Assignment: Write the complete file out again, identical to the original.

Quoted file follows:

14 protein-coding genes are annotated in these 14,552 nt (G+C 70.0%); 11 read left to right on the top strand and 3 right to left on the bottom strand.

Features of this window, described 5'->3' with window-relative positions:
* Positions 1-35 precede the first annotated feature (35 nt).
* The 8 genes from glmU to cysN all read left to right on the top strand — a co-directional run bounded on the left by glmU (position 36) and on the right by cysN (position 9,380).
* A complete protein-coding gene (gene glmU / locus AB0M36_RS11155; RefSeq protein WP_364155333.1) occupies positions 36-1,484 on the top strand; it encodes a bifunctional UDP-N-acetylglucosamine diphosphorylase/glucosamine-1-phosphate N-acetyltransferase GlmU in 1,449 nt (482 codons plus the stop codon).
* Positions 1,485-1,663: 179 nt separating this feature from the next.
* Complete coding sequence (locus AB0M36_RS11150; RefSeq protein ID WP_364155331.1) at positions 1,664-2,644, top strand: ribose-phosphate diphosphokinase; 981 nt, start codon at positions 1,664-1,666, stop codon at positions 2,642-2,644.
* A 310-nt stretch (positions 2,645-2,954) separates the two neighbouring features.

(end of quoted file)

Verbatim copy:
14 protein-coding genes are annotated in these 14,552 nt (G+C 70.0%); 11 read left to right on the top strand and 3 right to left on the bottom strand.

Features of this window, described 5'->3' with window-relative positions:
* Positions 1-35 precede the first annotated feature (35 nt).
* The 8 genes from glmU to cysN all read left to right on the top strand — a co-directional run bounded on the left by glmU (position 36) and on the right by cysN (position 9,380).
* A complete protein-coding gene (gene glmU / locus AB0M36_RS11155; RefSeq protein WP_364155333.1) occupies positions 36-1,484 on the top strand; it encodes a bifunctional UDP-N-acetylglucosamine diphosphorylase/glucosamine-1-phosphate N-acetyltransferase GlmU in 1,449 nt (482 codons plus the stop codon).
* Positions 1,485-1,663: 179 nt separating this feature from the next.
* Complete coding sequence (locus AB0M36_RS11150; RefSeq protein ID WP_364155331.1) at positions 1,664-2,644, top strand: ribose-phosphate diphosphokinase; 981 nt, start codon at positions 1,664-1,666, stop codon at positions 2,642-2,644.
* A 310-nt stretch (positions 2,645-2,954) separates the two neighbouring features.